With Week 4 of the college football season in the books, we've been able to see prospects for the 2012 NFL draft whose stock is rising with every game.
The following players each had a huge game against their opponent to make a move up draft boards. Here are eight of those players.
Whenever you are the leader of a defense that holds the 14th-ranked team in the nation to only 17 rushing yards, it is a safe bet that your stock will be rising.
Hightower is a versatile linebacker who has the ability to play both inside and outside linebacker. He has great instincts and is a good pass rusher off the edge.
Courtney Upshaw's stock is rising for the same reasons that Dont'a Hightower's is. He was a vital part of Alabama's defense that completely shutdown the Arkansas Razorbacks.
Both Upshaw and Hightower have very similar skill sets and their versatility is a major plus. Right now, Upshaw looks a little more the part of an NFL linebacker, as he has the ability to play defensive end as well as linebacker.
Through three games, Robert Griffin III has thrown for 13 touchdowns and zero interceptions. What is even more impressive is that Griffin is also completing over 85 percent of his passes.
At 6'2", Griffin is a little short for an NFL quarterback, but there is no doubting the way he plays the position. While many pegged him simply as an athletic quarterback and nothing more, Griffin has done way more damage through the air than on the ground this year.
If Griffin continues his dominant play for the rest of the season, there is no reason why he won't be the second or third quarterback drafted in the 2012 NFL draft.
With ideal size, speed and playmaking ability, Stephon Gilmore is making a case as the top cornerback prospect in college football.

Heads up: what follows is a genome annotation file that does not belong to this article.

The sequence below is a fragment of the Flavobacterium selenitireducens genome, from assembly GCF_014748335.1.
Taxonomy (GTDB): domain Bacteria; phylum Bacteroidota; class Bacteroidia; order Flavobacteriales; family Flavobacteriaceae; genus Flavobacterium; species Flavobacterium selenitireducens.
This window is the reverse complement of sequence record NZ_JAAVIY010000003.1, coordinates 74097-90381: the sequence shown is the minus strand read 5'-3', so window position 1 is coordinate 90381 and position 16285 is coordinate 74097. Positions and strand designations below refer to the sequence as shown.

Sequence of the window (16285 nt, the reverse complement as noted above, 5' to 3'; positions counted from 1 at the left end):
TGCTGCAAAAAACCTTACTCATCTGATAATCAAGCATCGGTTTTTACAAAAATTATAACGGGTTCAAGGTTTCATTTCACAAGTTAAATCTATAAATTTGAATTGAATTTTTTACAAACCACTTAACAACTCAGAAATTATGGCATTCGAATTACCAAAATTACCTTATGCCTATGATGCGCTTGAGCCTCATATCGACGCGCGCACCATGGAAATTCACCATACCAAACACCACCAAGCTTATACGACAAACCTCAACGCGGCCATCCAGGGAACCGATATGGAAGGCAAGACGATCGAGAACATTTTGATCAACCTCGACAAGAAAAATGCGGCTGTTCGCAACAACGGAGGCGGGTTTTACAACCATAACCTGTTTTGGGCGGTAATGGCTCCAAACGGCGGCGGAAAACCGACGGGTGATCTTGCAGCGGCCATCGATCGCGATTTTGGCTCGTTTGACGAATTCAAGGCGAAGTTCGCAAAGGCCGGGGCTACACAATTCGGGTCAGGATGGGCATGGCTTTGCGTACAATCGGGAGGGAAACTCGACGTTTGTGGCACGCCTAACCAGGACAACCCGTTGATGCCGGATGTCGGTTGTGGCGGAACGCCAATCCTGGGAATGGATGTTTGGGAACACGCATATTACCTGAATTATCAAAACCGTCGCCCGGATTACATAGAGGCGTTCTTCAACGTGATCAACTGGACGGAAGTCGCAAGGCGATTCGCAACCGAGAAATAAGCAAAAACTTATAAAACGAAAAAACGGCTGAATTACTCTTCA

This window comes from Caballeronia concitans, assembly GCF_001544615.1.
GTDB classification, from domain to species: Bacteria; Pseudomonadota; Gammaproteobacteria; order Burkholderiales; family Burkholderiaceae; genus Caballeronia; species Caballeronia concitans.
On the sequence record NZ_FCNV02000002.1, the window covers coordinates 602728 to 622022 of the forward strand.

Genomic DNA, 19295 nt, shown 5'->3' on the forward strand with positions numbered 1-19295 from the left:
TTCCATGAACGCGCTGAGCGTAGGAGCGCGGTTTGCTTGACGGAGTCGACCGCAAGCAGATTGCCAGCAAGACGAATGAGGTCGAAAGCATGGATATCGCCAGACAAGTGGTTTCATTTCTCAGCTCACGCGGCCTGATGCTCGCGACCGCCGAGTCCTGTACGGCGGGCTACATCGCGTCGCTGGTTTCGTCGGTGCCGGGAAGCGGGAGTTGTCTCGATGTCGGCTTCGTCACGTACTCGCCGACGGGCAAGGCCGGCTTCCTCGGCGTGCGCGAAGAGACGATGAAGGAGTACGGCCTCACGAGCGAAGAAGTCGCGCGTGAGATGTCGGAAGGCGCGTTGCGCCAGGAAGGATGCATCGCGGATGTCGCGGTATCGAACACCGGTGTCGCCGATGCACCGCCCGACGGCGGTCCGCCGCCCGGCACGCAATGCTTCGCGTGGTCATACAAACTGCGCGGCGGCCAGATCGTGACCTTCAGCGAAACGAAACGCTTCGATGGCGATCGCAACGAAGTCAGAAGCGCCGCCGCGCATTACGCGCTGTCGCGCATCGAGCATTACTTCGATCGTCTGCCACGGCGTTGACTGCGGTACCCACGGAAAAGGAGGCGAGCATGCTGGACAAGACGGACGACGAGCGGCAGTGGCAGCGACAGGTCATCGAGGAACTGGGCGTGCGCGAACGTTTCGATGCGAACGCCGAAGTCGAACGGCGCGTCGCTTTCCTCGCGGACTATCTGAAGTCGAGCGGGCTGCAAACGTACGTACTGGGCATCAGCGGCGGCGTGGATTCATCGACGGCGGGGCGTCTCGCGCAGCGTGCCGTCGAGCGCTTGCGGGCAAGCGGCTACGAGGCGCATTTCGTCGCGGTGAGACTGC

There can be no doubt that Gilmore is a true shutdown cornerback after South Carolina held Vanderbilt to just 77 yards through the air.
Not only can Gilmore completely shutdown opposing receivers, but few cornerbacks in the country are as dangerous with the ball in their hands as Gilmore is.
It's true that running backs from the University of Wisconsin has been extremely disappointing in the NFL. From Ron Dayne to Michael Bennett, no former Badger has been able to have a productive NFL career.
Montee Ball looks like the running back who could be the exception to the rule. He has trimmed down his weight this year and looks quicker than ever with the ball in his hands. One statistic that continues to impress is Ball's touchdown numbers from last year (18) and from this young season (nine).
Even though Ball won't lead the nation in rushing yards—mainly because he splits carries with another talented running back in James White—Ball may lead the nation in rushing touchdowns. That type of production can't be overlooked.
Brock Osweiler is definitely a sleeper prospect, but after Arizona State won easily over USC, that might not be the case for the Sun Devils' starting quarterback much longer.
At 6'8" and 242 pounds, there is no doubt Osweiler has the size to be an NFL quarterback. In fact, Joe Flacco is currently the tallest starting quarterback and he only stands at 6'6".
However, Osweiler is starting to gain attention for more than just his size. He showed great accuracy against USC and limited his mistakes against a tough defense.
The key for Osweiler's stock to continue to rise will be his ability to play consistently well. If he can string together more than one or two quality games, he could very well continue to see his stock rise.
Whenever a defense loses its top defensive player, there is supposed to be a drop in performance the following season. Well, thanks to Morris Claiborne, the LSU Tigers haven't seen that drop.
In fact, Claiborne is actually a very similar player to Patrick Peterson. While he has mainly been regarded as a shutdown cornerback, he showed his ability to make plays with the ball in his hands when he returned a punt for a touchdown against West Virginia.
Claiborne probably won't be drafted as high as Peterson, but if his stock keeps rising, he certainly won't be drafted much lower.
Most people want to knock Ryan Broyles for his size, which is valid as he is 5'10", but no one can argue with his production.
He's had back-to-back seasons with more than 1,000 receiving yards and double-digit touchdown receptions and he is well on his way to making it three straight seasons. His three touchdowns were crucial to Oklahoma coming back from an early deficit against Missouri.
We've seen smaller wide receivers have success in the NFL, such as Steve Smith and DeSean Jackson, and while Broyles might not have their hands or speed, he is still a very reliable receiver who produces.